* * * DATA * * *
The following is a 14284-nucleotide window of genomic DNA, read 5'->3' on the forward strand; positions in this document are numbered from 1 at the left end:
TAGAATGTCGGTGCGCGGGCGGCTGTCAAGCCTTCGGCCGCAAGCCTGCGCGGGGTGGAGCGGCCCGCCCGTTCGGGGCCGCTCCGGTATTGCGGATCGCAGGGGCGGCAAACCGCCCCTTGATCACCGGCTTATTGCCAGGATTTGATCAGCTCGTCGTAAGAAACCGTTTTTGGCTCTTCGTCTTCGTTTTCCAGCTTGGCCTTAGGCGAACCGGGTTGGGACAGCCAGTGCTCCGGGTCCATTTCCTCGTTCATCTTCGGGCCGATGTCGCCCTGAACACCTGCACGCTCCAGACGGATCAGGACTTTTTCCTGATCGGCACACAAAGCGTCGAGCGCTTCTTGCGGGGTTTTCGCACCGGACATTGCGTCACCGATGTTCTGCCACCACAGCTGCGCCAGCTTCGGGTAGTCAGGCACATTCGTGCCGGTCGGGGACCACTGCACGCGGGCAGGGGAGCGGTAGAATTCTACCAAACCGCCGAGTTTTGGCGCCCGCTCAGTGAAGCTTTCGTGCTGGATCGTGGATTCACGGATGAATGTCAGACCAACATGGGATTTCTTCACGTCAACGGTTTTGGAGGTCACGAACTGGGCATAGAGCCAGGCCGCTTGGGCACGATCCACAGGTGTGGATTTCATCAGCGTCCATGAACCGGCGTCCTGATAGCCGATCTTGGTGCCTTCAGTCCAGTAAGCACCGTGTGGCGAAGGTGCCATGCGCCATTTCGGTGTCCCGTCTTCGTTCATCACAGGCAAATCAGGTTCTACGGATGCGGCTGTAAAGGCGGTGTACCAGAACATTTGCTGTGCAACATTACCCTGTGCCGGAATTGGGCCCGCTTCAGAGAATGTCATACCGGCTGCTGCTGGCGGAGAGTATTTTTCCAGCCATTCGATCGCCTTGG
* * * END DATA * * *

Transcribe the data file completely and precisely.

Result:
The following is a 14284-nucleotide window of genomic DNA, read 5'->3' on the forward strand; positions in this document are numbered from 1 at the left end:
TAGAATGTCGGTGCGCGGGCGGCTGTCAAGCCTTCGGCCGCAAGCCTGCGCGGGGTGGAGCGGCCCGCCCGTTCGGGGCCGCTCCGGTATTGCGGATCGCAGGGGCGGCAAACCGCCCCTTGATCACCGGCTTATTGCCAGGATTTGATCAGCTCGTCGTAAGAAACCGTTTTTGGCTCTTCGTCTTCGTTTTCCAGCTTGGCCTTAGGCGAACCGGGTTGGGACAGCCAGTGCTCCGGGTCCATTTCCTCGTTCATCTTCGGGCCGATGTCGCCCTGAACACCTGCACGCTCCAGACGGATCAGGACTTTTTCCTGATCGGCACACAAAGCGTCGAGCGCTTCTTGCGGGGTTTTCGCACCGGACATTGCGTCACCGATGTTCTGCCACCACAGCTGCGCCAGCTTCGGGTAGTCAGGCACATTCGTGCCGGTCGGGGACCACTGCACGCGGGCAGGGGAGCGGTAGAATTCTACCAAACCGCCGAGTTTTGGCGCCCGCTCAGTGAAGCTTTCGTGCTGGATCGTGGATTCACGGATGAATGTCAGACCAACATGGGATTTCTTCACGTCAACGGTTTTGGAGGTCACGAACTGGGCATAGAGCCAGGCCGCTTGGGCACGATCCACAGGTGTGGATTTCATCAGCGTCCATGAACCGGCGTCCTGATAGCCGATCTTGGTGCCTTCAGTCCAGTAAGCACCGTGTGGCGAAGGTGCCATGCGCCATTTCGGTGTCCCGTCTTCGTTCATCACAGGCAAATCAGGTTCTACGGATGCGGCTGTAAAGGCGGTGTACCAGAACATTTGCTGTGCAACATTACCCTGTGCCGGAATTGGGCCCGCTTCAGAGAATGTCATACCGGCTGCTGCTGGCGGAGAGTATTTTTCCAGCCATTCGATCGCCTTGG